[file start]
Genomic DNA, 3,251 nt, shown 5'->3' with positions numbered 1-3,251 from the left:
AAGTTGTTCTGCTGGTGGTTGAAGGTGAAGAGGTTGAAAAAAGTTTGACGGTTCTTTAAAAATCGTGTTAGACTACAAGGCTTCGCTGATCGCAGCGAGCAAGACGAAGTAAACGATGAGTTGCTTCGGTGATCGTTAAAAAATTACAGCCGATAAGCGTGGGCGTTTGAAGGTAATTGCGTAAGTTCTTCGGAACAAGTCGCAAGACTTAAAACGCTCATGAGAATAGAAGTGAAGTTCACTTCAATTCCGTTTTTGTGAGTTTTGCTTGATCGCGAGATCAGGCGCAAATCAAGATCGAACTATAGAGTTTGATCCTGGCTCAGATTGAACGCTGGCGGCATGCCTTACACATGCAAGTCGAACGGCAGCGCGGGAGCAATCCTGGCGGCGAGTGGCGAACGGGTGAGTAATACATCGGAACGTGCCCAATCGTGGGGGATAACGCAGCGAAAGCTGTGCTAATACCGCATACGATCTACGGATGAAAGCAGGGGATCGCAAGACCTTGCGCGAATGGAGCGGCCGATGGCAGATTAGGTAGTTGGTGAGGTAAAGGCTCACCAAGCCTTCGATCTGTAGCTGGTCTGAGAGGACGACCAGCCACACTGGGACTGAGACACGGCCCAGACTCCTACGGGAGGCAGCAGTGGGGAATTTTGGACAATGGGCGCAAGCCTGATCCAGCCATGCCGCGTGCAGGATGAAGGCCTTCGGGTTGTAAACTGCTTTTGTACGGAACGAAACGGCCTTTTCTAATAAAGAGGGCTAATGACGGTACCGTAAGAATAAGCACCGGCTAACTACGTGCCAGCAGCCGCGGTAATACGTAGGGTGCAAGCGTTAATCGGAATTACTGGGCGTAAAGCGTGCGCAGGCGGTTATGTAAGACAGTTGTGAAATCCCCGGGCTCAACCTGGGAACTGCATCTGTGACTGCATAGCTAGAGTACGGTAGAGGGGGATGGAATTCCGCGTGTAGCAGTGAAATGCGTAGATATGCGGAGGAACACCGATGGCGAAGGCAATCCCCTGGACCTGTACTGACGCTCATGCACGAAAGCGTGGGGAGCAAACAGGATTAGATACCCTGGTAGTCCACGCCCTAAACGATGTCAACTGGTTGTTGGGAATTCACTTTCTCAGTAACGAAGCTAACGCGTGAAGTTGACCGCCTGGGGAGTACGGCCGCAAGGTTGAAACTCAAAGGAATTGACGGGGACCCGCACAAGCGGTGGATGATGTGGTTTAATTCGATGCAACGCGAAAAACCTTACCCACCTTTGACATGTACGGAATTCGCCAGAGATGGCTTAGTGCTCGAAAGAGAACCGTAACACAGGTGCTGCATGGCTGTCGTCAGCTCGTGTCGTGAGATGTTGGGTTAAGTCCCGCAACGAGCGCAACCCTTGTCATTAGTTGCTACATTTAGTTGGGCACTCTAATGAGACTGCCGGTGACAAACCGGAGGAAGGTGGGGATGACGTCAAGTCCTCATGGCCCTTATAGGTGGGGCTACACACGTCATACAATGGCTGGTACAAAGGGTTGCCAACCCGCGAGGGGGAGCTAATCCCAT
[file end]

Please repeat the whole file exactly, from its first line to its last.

Genomic DNA, 3,251 nt, shown 5'->3' with positions numbered 1-3,251 from the left:
AAGTTGTTCTGCTGGTGGTTGAAGGTGAAGAGGTTGAAAAAAGTTTGACGGTTCTTTAAAAATCGTGTTAGACTACAAGGCTTCGCTGATCGCAGCGAGCAAGACGAAGTAAACGATGAGTTGCTTCGGTGATCGTTAAAAAATTACAGCCGATAAGCGTGGGCGTTTGAAGGTAATTGCGTAAGTTCTTCGGAACAAGTCGCAAGACTTAAAACGCTCATGAGAATAGAAGTGAAGTTCACTTCAATTCCGTTTTTGTGAGTTTTGCTTGATCGCGAGATCAGGCGCAAATCAAGATCGAACTATAGAGTTTGATCCTGGCTCAGATTGAACGCTGGCGGCATGCCTTACACATGCAAGTCGAACGGCAGCGCGGGAGCAATCCTGGCGGCGAGTGGCGAACGGGTGAGTAATACATCGGAACGTGCCCAATCGTGGGGGATAACGCAGCGAAAGCTGTGCTAATACCGCATACGATCTACGGATGAAAGCAGGGGATCGCAAGACCTTGCGCGAATGGAGCGGCCGATGGCAGATTAGGTAGTTGGTGAGGTAAAGGCTCACCAAGCCTTCGATCTGTAGCTGGTCTGAGAGGACGACCAGCCACACTGGGACTGAGACACGGCCCAGACTCCTACGGGAGGCAGCAGTGGGGAATTTTGGACAATGGGCGCAAGCCTGATCCAGCCATGCCGCGTGCAGGATGAAGGCCTTCGGGTTGTAAACTGCTTTTGTACGGAACGAAACGGCCTTTTCTAATAAAGAGGGCTAATGACGGTACCGTAAGAATAAGCACCGGCTAACTACGTGCCAGCAGCCGCGGTAATACGTAGGGTGCAAGCGTTAATCGGAATTACTGGGCGTAAAGCGTGCGCAGGCGGTTATGTAAGACAGTTGTGAAATCCCCGGGCTCAACCTGGGAACTGCATCTGTGACTGCATAGCTAGAGTACGGTAGAGGGGGATGGAATTCCGCGTGTAGCAGTGAAATGCGTAGATATGCGGAGGAACACCGATGGCGAAGGCAATCCCCTGGACCTGTACTGACGCTCATGCACGAAAGCGTGGGGAGCAAACAGGATTAGATACCCTGGTAGTCCACGCCCTAAACGATGTCAACTGGTTGTTGGGAATTCACTTTCTCAGTAACGAAGCTAACGCGTGAAGTTGACCGCCTGGGGAGTACGGCCGCAAGGTTGAAACTCAAAGGAATTGACGGGGACCCGCACAAGCGGTGGATGATGTGGTTTAATTCGATGCAACGCGAAAAACCTTACCCACCTTTGACATGTACGGAATTCGCCAGAGATGGCTTAGTGCTCGAAAGAGAACCGTAACACAGGTGCTGCATGGCTGTCGTCAGCTCGTGTCGTGAGATGTTGGGTTAAGTCCCGCAACGAGCGCAACCCTTGTCATTAGTTGCTACATTTAGTTGGGCACTCTAATGAGACTGCCGGTGACAAACCGGAGGAAGGTGGGGATGACGTCAAGTCCTCATGGCCCTTATAGGTGGGGCTACACACGTCATACAATGGCTGGTACAAAGGGTTGCCAACCCGCGAGGGGGAGCTAATCCCAT